FILE - This July 23, 2014 file photo shows a state prison in Florence, Ariz. In May 2019, Corizon Health Inc. and Corizon LLC that provide health care in jails and prisons across the United States, including this one in Florence, have agreed to pay $950,000 to resolve a lawsuit that alleged it discriminated against employees with disabilities by failing to accommodate them, requiring them to be fully healed before they can return to work, and firing them. (AP Photo/File)

Prison health care provider resolves disabilities lawsuit

May 17, 2019 - 2:27 pm

PHOENIX (AP) — Two companies that provide health care in jails and prisons across the United States have agreed to pay $950,000 to resolve a lawsuit that alleged it discriminated against employees with disabilities by failing to accommodate them, requiring them to be fully healed before they can return to work, and firing them.

A consent-decree agreement signed by a judge on Wednesday requires Corizon Health Inc. and Corizon LLC to provide annual training to employees who qualify under the Americans With Disabilities Act, review its policies and, if necessary, make changes to ensure equal employment opportunities are available to all employees and job applicants with disabilities.

The lawsuit was filed last summer in Arizona, but the agreement applies to all Corizon facilities in the United States.

The two companies provide health care to jail and prison inmates in more than 20 states, including Arizona, California, New York, New Mexico, Michigan, Colorado and Tennessee. Corizon has served as Arizona's prison health care provider for the last six years, though another company will take over those duties in July.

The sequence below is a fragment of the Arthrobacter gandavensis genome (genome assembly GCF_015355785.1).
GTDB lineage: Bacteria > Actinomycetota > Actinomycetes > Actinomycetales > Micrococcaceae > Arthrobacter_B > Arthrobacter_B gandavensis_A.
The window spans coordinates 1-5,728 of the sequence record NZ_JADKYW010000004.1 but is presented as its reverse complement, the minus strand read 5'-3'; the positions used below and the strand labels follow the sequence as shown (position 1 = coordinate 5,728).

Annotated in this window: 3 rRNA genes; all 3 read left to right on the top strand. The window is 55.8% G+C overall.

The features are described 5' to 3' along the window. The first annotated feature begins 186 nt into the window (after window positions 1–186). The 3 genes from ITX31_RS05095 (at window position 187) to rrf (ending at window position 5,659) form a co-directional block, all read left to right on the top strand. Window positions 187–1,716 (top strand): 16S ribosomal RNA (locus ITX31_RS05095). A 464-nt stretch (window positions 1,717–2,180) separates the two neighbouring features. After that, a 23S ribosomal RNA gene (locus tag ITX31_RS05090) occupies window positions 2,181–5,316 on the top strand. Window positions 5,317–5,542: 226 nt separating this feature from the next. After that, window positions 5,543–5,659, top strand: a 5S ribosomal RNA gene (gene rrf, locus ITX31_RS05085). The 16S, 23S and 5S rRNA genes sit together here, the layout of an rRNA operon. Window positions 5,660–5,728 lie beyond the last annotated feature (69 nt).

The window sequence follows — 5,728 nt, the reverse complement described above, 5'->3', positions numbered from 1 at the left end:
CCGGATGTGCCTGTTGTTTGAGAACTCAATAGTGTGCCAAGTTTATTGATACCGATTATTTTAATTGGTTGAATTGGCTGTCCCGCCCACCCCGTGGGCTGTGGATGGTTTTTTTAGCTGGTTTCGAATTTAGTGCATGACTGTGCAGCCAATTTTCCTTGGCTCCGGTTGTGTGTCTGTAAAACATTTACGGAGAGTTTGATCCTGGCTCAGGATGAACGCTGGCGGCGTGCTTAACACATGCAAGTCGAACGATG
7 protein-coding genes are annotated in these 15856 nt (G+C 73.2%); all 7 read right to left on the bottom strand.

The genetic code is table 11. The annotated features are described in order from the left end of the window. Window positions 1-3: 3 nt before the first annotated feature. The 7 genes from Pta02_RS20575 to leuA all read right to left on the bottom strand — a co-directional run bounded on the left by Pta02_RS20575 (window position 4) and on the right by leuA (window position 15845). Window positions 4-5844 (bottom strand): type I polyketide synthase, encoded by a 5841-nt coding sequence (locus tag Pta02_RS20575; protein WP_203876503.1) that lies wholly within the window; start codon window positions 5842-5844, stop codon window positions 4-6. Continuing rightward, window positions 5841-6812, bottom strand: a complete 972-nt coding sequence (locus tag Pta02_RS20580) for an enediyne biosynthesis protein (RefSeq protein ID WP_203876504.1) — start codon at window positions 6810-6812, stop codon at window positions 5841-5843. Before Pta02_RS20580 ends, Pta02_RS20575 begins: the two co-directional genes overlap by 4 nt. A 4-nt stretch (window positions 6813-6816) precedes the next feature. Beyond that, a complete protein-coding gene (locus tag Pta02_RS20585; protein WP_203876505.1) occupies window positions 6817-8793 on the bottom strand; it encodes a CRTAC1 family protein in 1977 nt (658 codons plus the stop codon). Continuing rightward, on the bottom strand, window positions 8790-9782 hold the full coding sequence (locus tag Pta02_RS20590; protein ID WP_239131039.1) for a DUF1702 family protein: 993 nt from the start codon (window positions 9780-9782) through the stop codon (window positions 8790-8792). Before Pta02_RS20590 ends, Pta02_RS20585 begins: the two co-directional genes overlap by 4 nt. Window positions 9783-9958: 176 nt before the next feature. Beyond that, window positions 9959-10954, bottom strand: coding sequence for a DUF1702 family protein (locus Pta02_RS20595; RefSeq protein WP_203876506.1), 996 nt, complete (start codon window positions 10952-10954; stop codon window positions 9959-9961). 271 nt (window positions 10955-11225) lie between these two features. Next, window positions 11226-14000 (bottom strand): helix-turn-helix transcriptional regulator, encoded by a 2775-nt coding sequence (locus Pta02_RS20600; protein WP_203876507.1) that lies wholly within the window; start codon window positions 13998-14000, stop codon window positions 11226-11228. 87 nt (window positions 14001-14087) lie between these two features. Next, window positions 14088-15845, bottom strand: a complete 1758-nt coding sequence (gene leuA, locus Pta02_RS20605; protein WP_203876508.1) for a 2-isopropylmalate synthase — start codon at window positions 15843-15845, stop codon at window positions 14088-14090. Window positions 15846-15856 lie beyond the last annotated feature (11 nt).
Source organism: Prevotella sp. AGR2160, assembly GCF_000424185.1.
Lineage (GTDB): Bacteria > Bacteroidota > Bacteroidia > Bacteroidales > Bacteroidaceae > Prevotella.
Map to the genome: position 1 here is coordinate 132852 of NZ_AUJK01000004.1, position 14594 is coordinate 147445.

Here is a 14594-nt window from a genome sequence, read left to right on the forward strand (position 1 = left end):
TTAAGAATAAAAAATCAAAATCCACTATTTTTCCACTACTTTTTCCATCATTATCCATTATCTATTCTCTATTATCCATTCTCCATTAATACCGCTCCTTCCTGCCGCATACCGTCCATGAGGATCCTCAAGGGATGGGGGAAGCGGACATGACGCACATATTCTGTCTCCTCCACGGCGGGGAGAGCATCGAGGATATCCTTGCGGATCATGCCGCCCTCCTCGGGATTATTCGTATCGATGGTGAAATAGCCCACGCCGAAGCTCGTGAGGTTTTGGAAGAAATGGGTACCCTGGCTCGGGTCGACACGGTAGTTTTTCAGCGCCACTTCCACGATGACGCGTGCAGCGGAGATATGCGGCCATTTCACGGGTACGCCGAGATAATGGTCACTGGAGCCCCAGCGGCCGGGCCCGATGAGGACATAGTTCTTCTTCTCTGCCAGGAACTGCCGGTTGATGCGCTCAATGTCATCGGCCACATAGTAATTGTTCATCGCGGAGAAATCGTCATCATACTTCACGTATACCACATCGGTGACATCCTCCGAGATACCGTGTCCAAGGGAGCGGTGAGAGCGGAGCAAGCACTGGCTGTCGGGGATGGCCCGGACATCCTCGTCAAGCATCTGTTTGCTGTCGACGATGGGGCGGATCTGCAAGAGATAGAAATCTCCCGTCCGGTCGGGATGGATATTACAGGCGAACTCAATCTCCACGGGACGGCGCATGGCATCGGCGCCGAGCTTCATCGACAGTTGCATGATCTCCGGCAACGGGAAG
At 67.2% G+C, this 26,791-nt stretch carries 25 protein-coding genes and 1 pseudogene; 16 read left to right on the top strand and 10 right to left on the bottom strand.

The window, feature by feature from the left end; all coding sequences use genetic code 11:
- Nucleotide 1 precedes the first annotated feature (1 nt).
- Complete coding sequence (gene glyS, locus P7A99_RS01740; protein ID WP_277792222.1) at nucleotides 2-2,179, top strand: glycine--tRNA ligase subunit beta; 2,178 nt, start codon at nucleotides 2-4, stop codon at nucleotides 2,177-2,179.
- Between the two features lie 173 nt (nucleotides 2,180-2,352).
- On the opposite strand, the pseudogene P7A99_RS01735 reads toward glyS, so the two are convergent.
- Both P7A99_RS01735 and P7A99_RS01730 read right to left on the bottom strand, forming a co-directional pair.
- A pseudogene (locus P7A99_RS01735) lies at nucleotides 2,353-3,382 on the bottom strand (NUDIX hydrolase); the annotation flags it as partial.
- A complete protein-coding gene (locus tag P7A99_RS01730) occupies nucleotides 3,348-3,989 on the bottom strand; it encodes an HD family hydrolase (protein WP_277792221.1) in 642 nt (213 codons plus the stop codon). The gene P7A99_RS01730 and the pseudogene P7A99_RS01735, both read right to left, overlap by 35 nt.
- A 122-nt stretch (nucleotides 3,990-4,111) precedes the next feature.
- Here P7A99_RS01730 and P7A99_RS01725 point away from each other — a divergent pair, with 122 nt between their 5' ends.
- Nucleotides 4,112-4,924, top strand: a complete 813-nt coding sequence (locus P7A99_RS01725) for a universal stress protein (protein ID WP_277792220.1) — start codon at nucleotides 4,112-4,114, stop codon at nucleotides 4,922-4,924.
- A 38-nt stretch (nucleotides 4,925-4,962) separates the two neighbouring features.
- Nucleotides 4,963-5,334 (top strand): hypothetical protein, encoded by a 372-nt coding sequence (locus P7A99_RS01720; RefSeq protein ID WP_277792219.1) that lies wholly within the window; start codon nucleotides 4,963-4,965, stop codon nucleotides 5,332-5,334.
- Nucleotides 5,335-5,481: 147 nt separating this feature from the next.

The companies have agreed to hire an outsider with experience in employment-discrimination law to monitor their compliance with the agreement and designate at least three employees to oversee accommodation requests by employees with disabilities and assist human-resource and supervisory employees with their ADA responsibilities.

The companies didn't acknowledge any violations of the ADA by entering into the agreement.

The $950,000 in proceeds will be split among 23 former Corizon employees from across the United States.

The lawsuit filed by the U.S. Equal Employment Opportunity Commission alleged that the companies refused to accommodate employees with disabilities who had exhausted their leave under Corizon's 30-day medical leave policy or the Family and Medical Leave Act.

It also alleged the companies had a policy of requiring employees with a disability to be 100% healed or to be without medical restrictions before they could return to work.

Corizon had denied the allegations in the lawsuit.

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Follow Jacques Billeaud at twitter.com/jacquesbilleaud.

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